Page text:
WASHINGTON – Senate Democrats have blocked an amendment that would have let insurers opt out of providing contraceptive coverage if employers had religious or moral objections.
The Respect for Rights of Conscience Act, shorthanded as "the conscience amendment" and authored by Sen. Roy Blunt, R-Mo., was "tabled," or set aside, on a 51-48 vote.
Democrats needed 50 votes to prevail.
Blunt's amendment to a transportation bill would exempt employers from a new government mandate, soon to be put in place under the Patient's Protection and Affordable Care Act.
Blunt, on the Senate floor shortly before the vote, staunchly defended his proposal and said it would not fade away no matter the outcome Thursday. Firing back at critics, the senator said the measure would do nothing to change existing policy. It would only apply to new health care overhaul provisions that have not yet taken effect.
Blunt, in a separate statement, said the proposal "simply preserves and protects the fundamental religious freedom that Americans have enjoyed for more than 220 years." He decried "blatant attempts to frighten and mislead Americans" about the measure.
Democrats, though, said the proposal went too far and could threaten access to care.
"It appeals to the social agenda of a small, very vocal part of the Republican Party," Senate Democratic Leader Harry Reid said.
Obama's policy decision was rewritten last month under pressure from Catholic bishops and others. It now requires health insurers to cover birth control for employees even of religiously affiliated institutions whose beliefs conflict with contraception. As part of his original health care overhaul, the policy required employers providing health care insurance to their workers to cover contraceptives.
The Catholic bishops and many conservatives say that still infringes on religious freedom.
The issue has started a bitter and fierce dialogue over how much power the government should be able to wield over religious institutions in regards to the benefits they provide their employees, and is shaping up to be a hot topic in the 2012 election.
Politicians from both parties, eager to rouse their respective political bases in an election year, have been quick to slam the other side over their stance on the issue.
Republicans say Obama's requirement violates the freedom of religion because it forces some organizations to cover contraception even though their faith forbids it.
In a statement issued Wednesday evening, Richard M. Doerflinger, the Secretariat of Pro-Life Activities for the U.S. Conference of Catholic Bishops, said Blunt's measure had been created to prevent religious institutions from having to choose between honoring their beliefs and honoring their commitment to cover health care for their employees.
He said Senate Democrats' claims that the bill would cause 20.4 million women now receiving coverage for preventive services to lose that coverage are "preposterous."
"The Blunt amendment does not modify state or federal laws that are now in effect," he said. "It only amends the new mandated benefits provisions in Title I of the Health Care Reform Act of 2010 (PPACA), supplying the respect for religious beliefs and moral convictions that is already part of other federal health programs, but is woefully missing from PPACA."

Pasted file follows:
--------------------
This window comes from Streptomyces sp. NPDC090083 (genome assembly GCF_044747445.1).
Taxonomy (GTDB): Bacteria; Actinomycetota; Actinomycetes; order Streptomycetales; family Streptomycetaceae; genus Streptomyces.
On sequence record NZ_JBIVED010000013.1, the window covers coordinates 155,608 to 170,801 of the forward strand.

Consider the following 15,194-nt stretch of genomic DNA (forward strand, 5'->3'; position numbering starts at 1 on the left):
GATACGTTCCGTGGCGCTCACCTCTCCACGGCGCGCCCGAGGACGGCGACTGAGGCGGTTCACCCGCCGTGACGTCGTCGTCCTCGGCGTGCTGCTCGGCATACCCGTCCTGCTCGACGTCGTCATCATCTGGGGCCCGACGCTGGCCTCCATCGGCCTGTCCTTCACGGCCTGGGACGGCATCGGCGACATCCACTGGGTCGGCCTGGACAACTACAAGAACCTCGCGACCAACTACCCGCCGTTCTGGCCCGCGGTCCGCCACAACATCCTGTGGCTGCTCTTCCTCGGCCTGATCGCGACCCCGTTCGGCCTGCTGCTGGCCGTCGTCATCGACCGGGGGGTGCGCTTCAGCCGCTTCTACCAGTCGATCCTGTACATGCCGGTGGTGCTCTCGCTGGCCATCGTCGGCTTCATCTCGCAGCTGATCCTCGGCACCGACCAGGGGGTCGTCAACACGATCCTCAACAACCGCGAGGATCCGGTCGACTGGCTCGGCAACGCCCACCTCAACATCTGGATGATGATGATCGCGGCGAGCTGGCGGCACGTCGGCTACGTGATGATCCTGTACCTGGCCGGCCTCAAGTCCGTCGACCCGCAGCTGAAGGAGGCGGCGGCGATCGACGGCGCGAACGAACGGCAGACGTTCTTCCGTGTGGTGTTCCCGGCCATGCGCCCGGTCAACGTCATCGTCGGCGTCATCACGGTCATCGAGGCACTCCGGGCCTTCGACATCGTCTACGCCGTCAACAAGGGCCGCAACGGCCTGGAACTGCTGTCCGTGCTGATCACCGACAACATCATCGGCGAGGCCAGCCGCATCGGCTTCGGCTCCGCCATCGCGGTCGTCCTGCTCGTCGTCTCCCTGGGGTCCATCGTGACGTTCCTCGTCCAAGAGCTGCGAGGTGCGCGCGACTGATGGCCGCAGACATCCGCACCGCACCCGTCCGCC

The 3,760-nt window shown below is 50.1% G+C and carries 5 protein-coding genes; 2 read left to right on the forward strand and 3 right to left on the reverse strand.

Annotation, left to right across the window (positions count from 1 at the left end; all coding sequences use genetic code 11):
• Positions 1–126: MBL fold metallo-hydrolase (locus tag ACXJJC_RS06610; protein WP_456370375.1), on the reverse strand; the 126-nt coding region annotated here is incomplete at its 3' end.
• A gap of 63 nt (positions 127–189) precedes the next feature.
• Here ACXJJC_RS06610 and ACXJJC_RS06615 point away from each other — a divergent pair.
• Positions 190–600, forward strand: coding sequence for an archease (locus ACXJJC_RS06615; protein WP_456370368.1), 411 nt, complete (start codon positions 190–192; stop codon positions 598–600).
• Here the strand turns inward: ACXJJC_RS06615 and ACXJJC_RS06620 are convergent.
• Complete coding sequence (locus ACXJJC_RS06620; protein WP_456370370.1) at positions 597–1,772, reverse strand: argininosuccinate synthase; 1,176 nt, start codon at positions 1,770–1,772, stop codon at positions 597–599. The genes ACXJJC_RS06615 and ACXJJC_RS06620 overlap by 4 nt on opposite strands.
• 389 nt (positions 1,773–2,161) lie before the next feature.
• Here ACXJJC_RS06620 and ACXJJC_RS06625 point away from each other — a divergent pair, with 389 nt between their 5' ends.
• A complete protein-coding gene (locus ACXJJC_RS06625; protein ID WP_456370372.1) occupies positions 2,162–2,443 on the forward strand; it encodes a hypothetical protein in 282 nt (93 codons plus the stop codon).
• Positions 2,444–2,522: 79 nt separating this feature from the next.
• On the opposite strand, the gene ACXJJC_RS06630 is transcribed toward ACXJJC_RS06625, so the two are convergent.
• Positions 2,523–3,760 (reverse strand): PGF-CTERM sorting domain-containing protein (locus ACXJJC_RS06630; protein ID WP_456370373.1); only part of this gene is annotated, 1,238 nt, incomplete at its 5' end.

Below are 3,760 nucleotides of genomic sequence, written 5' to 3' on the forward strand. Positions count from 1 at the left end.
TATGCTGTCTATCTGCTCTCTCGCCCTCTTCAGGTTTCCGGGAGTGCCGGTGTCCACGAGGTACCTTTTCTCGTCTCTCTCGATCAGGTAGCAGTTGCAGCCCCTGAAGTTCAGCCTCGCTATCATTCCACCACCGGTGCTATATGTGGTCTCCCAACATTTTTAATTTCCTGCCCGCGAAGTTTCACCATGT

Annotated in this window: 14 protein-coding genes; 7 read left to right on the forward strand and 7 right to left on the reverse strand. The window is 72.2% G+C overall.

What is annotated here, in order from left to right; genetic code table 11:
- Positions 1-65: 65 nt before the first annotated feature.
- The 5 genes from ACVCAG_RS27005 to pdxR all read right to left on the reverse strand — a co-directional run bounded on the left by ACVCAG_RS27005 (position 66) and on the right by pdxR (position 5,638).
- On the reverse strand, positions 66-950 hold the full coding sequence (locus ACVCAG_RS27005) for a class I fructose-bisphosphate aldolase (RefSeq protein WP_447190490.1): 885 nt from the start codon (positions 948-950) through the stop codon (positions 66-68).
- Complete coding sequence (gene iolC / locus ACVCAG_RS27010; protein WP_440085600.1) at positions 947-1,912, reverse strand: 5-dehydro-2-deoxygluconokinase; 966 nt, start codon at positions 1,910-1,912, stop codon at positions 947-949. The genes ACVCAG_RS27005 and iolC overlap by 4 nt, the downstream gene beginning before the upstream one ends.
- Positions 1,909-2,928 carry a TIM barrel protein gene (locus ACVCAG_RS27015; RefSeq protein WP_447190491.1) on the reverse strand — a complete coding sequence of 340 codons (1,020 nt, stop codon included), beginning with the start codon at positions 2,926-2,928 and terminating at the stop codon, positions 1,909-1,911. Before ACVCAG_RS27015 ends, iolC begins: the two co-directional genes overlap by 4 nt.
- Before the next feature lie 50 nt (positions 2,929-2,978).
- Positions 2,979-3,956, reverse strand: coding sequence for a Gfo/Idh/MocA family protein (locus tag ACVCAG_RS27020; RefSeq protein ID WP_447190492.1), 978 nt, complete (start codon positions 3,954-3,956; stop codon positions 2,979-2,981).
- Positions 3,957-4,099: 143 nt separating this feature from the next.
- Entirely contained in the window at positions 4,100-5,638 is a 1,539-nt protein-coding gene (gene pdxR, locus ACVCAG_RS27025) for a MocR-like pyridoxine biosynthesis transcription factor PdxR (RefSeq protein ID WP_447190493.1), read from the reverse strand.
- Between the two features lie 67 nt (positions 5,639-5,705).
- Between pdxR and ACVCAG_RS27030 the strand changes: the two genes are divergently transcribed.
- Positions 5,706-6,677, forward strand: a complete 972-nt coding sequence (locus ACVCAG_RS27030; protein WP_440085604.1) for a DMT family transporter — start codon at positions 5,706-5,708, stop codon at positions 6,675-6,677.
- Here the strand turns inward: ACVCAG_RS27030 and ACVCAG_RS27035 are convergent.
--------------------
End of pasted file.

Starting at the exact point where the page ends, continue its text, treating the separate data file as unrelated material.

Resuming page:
However, Democrats have cast the bill as an attempt by Republican leaders, under pressure from religious authorities, to limit women's access to birth control.
They claim the bill is "a wolf in sheep's clothing," and may allow employers to exclude coverage for any conditions they find religiously or morally objectionable.
They also say this could become a slippery slope, resulting in the exclusion of coverage for HIV & AIDS, mental health, hemophilia, STDs and more.
"Let's beat the Blunt amendment. It's a disaster. It's dangerous," said Environment and Public Works Chairman Barbara Boxer, D-Calif., arguing that it endangers 2.8 million jobs that are said to be created from the transportation package.
Sen. Barbara Mikulski, D-Md., who wrote the section of the health care law that includes the new preventative coverage, charged that Republicans were really just trying to take it down, calling the amendment a "masquerade."
Senate Republican Leader Mitch McConnell, however, called the new Health and Human Services mandate "a government takeover," saying it is "precisely the kind of thing the Founding Fathers feared" -- an infringement on the First Amendment right of freedom of religion.
The issue lit a flame under the simmering culture war and has now spilled into the presidential race of 2012.
Former Massachusetts Gov. Mitt Romney initially said he opposed the Blunt amendment Wednesday night, igniting a brief firestorm. Democrats quickly rushed the news to reporters. Romney's GOP primary opponent, former Sen. Rick Santorum, R-Pa., immediately blasted the governor.
Within moments of the news hitting, the Romney campaign had walked it back, saying the governor supports the Blunt measure and was merely confused by a reporter question.
The political brushfire is just a glimpse of the pressure on these Republican candidates to hew close to conservative principles.
The Obama administration blasted Blunt's amendment in a press release Wednesday, saying the president's supporters need to "stand for a woman's right to make her own health decisions."
"This is an issue for everyone," the release said. "We're not about to sit back and let the other side tear down access to better care."
Fox News' Trish Turner contributed to this report.